2. I like the idea of the Shephard's Pie, it is simple, can be made ahead and it is comfort. I think you are starting a tradition and it sounds like you are preparing to have a nice evening. I make Beef Bourgignon for my Christmas Eve dinner with my husband's family and it has become a tradition. I choose it because of my hectic schedule this time of year and especially because it could be made ahead of time and is a one pot meal all to itself.

                  1 Reply
                  1. re: Ruthie789

                    Thank Ruthie. I am feeling very happy about starting new traditions with my husband.

                    The reason I chose Shephard's Pie is because I knew it was something everyone would really love and appreciate. I was leaning towards shellfish risotto, but that wouldn't have gone over as well.

                    Beef Bourgignon sounds delicious. :)

                  2. In the old days, Shepherd's Pie was made from the leftovers from a roast, they didn't start with raw ground lamb. I still think that is the best way to make it, so I chop/shred the meat. It is a totally different dish when you start with raw meat, so I say stick to your guns eviemichael.

                    4 Replies
                    1. re: escondido123

                      Shanks need long, slow cooking to gelatinize all that collagen, so are not a good choice here.
                      If you want minced raw rather than ground lamb, use a loin cut.

                      1. re: greygarious

                        Thanks for the tip!

                        1. re: greygarious

                          I misread the initial post and thought she was using already cooked meat. In that case, my comment would have made sense. But if you're going with raw, it does need to be minced. Sorry for my stupidity.

                          1. re: escondido123

                            Not stupid at all! You've been helpful. :)

                      2. i don't know that a creamy soup on top of shepherd's pie would be my choice. i'd something crunchy and assertive, like an endive salad with pomegranate seeds and spiced pecans.

                        1. If you have your heart set on Shepard's pie, ignore this suggestion but what about moussaka instead, since you're Greek. It would be a nice homage to your heritage, especially if you have kids. That would be less carb heavy and then you'd have the option of adding bread or a starch. You could start with a lighter version of avgolemmeno then.

                          3 Replies
                          1. re: chowser

                            Moussaka and avgolemono for us though is something so familiar and everyday that it doesn't feel special enough for a holiday. Its a nice idea to stay rooted in our heritage for holidays but for some reason I just associate a lot of our family recipes for more casual or weeknight dinners.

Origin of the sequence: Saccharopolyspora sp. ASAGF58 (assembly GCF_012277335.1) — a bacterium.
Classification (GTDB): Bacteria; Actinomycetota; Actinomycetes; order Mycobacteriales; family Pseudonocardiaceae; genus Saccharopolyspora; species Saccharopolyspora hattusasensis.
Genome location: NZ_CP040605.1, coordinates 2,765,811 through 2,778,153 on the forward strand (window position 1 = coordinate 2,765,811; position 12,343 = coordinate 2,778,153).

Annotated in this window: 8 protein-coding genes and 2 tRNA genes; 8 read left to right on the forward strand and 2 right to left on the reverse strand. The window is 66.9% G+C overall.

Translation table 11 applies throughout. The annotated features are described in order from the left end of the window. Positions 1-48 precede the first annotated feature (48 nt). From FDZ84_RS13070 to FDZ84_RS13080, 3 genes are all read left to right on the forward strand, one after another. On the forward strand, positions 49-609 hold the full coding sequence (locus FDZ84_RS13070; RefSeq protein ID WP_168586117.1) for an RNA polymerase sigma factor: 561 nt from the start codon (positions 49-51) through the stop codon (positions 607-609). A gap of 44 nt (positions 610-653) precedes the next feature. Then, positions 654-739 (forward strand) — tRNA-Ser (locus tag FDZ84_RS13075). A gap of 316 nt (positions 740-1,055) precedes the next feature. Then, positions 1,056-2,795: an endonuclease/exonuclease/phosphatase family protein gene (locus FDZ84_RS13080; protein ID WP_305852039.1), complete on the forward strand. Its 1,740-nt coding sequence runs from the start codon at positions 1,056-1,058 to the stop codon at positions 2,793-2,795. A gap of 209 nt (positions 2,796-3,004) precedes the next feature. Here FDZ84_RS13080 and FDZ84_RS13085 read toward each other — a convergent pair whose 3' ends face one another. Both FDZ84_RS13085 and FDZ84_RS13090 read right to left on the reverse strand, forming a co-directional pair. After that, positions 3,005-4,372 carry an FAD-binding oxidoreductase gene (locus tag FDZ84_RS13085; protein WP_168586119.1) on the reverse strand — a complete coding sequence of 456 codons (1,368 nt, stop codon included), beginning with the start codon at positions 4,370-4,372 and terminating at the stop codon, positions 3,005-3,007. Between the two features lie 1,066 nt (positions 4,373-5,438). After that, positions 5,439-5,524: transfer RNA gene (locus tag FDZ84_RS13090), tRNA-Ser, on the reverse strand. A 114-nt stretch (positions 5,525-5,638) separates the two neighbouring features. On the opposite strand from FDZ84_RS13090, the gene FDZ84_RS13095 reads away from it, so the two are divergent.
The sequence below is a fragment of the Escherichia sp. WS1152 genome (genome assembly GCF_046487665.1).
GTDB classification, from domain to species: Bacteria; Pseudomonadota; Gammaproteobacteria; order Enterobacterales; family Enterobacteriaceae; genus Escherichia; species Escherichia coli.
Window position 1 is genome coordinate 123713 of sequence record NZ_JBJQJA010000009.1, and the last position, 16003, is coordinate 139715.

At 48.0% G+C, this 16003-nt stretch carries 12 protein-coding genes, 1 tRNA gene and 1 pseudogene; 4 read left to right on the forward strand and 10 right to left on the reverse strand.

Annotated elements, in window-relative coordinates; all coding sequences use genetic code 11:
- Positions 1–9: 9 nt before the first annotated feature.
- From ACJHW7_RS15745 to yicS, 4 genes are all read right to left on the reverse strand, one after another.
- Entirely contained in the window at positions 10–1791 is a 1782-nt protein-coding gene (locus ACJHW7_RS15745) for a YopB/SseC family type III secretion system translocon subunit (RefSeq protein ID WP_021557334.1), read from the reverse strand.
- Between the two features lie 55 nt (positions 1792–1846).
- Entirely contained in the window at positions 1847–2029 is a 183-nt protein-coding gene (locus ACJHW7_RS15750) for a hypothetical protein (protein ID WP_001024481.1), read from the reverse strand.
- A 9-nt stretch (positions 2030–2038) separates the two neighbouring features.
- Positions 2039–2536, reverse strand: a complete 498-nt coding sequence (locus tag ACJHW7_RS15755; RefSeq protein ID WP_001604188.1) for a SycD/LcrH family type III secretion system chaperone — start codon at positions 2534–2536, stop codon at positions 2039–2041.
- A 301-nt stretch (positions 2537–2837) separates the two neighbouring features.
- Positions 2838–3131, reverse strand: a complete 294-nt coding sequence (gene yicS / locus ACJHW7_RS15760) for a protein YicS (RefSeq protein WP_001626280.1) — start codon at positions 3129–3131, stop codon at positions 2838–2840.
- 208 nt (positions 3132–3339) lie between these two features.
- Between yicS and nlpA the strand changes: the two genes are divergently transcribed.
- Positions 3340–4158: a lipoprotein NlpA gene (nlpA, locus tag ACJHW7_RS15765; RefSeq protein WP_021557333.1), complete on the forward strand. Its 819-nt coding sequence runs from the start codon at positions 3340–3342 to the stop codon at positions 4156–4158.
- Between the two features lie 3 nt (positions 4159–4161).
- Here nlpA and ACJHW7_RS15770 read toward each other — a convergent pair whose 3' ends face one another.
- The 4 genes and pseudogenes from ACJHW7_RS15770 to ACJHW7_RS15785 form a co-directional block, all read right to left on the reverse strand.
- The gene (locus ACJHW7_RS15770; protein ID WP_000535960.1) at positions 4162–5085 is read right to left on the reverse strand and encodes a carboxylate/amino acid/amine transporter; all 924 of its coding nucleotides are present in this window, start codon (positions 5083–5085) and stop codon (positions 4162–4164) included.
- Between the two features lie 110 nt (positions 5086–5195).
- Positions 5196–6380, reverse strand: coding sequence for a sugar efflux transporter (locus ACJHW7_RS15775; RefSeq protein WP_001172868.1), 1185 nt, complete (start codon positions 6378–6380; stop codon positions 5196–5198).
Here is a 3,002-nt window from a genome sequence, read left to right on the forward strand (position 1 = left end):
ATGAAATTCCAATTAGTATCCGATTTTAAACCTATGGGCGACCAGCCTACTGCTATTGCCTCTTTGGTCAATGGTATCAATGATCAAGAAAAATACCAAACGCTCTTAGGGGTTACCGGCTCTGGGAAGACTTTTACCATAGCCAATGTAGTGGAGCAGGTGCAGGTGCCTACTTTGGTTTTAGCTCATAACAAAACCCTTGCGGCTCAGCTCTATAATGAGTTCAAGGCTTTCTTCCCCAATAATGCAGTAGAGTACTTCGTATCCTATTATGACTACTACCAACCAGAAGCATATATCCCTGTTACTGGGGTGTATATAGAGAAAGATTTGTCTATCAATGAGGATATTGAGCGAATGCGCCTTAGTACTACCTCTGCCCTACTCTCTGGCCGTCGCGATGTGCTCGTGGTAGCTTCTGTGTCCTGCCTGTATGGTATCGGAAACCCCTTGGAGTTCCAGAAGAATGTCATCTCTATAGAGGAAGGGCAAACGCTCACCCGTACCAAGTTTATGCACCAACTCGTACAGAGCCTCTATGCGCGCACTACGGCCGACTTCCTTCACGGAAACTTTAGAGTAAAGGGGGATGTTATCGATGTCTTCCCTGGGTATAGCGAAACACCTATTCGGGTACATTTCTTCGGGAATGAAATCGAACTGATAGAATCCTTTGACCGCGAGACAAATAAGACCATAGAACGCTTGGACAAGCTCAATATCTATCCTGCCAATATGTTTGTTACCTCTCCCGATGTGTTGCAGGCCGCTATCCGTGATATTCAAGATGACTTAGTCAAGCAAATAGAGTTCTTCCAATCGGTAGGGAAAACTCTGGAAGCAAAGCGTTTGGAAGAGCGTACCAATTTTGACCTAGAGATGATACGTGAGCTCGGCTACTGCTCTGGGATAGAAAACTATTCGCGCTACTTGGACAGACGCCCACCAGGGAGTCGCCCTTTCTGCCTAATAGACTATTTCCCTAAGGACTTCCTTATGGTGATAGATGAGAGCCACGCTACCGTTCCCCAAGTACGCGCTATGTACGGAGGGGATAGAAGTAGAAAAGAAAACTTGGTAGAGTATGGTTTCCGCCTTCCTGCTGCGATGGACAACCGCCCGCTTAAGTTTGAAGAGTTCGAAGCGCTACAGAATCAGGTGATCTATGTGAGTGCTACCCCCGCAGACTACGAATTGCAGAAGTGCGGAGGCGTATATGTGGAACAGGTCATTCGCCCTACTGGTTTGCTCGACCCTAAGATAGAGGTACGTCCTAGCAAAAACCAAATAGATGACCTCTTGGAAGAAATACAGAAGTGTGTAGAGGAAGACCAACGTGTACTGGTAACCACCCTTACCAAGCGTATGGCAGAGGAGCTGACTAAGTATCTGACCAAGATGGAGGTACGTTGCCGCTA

I had my heart set on making a new recipe of beef wellington I recently found, but my dad refuses to eat beef medium rare. I also thought of making goose with port sauce, but again...not sure if it would please everyone.

                            Individual Shepherd's Pie is something I know would be a crowd-pleaser. Picturing each dish topped with a little sprig of rosemary makes me smile.

                            I still can't decide on a first course though...definitely won't do a soup. A salad with some texture is most likely the best option, as many have suggested.. Maybe butternut squash with bacon and arugula?

                            1. re: eviemichael

                              I hadn't thought of it being regular dinner food for you, but that makes sense. Beef wellington would work if you gave your dad the end cuts but I agree about individual shepherd's pie being fun. Plus, the inner Sandra Lee in me comes out and it would be fun to pipe mashed potatoes in designs. For a hearty salad, I like this roasted cauliflower and radicchio salad, as the base, then play w/ it depending on what I have. You can add roasted butternut squash to it. I've done it w/ roasted corn and the sweetness works well w/ the cauliflower.

                              http://www.epicurious.com/recipes/foo...

                              1. re: chowser

                                I only eat avgolemono when I'm sick! :) But it was still a nice idea. :)

                                I didn't think about the end cuts for my dad. Hmmm...maybe I'll run that idea past them then.
                                Thanks for the salad recipe, it looks good!

                          2. Meat on Christmas Eve!? This is the one day of the year I act like an old-style Catholic and observe it as a day of fast and abstinence. "Abstinence" means no meat (although seafood is allowed), so I do a potato or a beet soup, followed by cheese pierogi, a green salad, a mushroom dish, a cabbage dish, some sort of fish, maybe rice, and a dessert ("Fast" also has a loose interpretation: one is supposed to limit oneself to one meal, although working people are allowed one or two small meals during the day). Leftovers are expected.

                            I'd go with the celery root bisque instead of the lobster: it would seem to better complement the pies.

                            1 Reply
                            1. re: tardigrade

                              We often take communion on Christmas Eve rather than Christmas day. I think I'm passing on soup as a first course because it's too much soft food, but I'll make the celery root bisque another day because it's one of my favorite soups!

                              A cheese pierogi sounds so good right now....